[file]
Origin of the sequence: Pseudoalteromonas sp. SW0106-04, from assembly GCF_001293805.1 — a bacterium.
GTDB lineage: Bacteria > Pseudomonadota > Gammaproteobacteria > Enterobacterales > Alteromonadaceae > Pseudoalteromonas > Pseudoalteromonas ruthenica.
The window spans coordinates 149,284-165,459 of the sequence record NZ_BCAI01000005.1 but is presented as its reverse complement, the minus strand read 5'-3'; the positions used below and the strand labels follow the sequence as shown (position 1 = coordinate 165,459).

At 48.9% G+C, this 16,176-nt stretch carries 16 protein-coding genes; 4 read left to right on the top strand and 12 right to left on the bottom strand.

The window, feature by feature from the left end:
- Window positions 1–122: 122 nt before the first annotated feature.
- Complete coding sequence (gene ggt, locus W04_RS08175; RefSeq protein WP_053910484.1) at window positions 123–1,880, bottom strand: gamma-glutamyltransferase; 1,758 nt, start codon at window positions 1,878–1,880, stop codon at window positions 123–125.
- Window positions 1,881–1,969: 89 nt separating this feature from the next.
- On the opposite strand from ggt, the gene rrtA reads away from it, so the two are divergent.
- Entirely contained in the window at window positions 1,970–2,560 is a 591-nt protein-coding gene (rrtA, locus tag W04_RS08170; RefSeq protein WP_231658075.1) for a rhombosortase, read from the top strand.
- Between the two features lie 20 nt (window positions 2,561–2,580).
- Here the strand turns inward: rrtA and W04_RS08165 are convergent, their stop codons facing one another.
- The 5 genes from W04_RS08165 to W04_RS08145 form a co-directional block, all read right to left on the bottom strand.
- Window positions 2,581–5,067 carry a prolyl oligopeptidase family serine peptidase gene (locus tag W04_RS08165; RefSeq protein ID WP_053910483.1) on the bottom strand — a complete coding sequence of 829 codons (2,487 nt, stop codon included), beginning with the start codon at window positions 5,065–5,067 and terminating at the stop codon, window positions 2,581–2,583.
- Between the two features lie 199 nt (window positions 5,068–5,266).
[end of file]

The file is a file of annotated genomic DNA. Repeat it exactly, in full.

Origin of the sequence: Pseudoalteromonas sp. SW0106-04, from assembly GCF_001293805.1 — a bacterium.
GTDB lineage: Bacteria > Pseudomonadota > Gammaproteobacteria > Enterobacterales > Alteromonadaceae > Pseudoalteromonas > Pseudoalteromonas ruthenica.
The window spans coordinates 149,284-165,459 of the sequence record NZ_BCAI01000005.1 but is presented as its reverse complement, the minus strand read 5'-3'; the positions used below and the strand labels follow the sequence as shown (position 1 = coordinate 165,459).

At 48.9% G+C, this 16,176-nt stretch carries 16 protein-coding genes; 4 read left to right on the top strand and 12 right to left on the bottom strand.

The window, feature by feature from the left end:
- Window positions 1–122: 122 nt before the first annotated feature.
- Complete coding sequence (gene ggt, locus W04_RS08175; RefSeq protein WP_053910484.1) at window positions 123–1,880, bottom strand: gamma-glutamyltransferase; 1,758 nt, start codon at window positions 1,878–1,880, stop codon at window positions 123–125.
- Window positions 1,881–1,969: 89 nt separating this feature from the next.
- On the opposite strand from ggt, the gene rrtA reads away from it, so the two are divergent.
- Entirely contained in the window at window positions 1,970–2,560 is a 591-nt protein-coding gene (rrtA, locus tag W04_RS08170; RefSeq protein WP_231658075.1) for a rhombosortase, read from the top strand.
- Between the two features lie 20 nt (window positions 2,561–2,580).
- Here the strand turns inward: rrtA and W04_RS08165 are convergent, their stop codons facing one another.
- The 5 genes from W04_RS08165 to W04_RS08145 form a co-directional block, all read right to left on the bottom strand.
- Window positions 2,581–5,067 carry a prolyl oligopeptidase family serine peptidase gene (locus tag W04_RS08165; RefSeq protein ID WP_053910483.1) on the bottom strand — a complete coding sequence of 829 codons (2,487 nt, stop codon included), beginning with the start codon at window positions 5,065–5,067 and terminating at the stop codon, window positions 2,581–2,583.
- Between the two features lie 199 nt (window positions 5,068–5,266).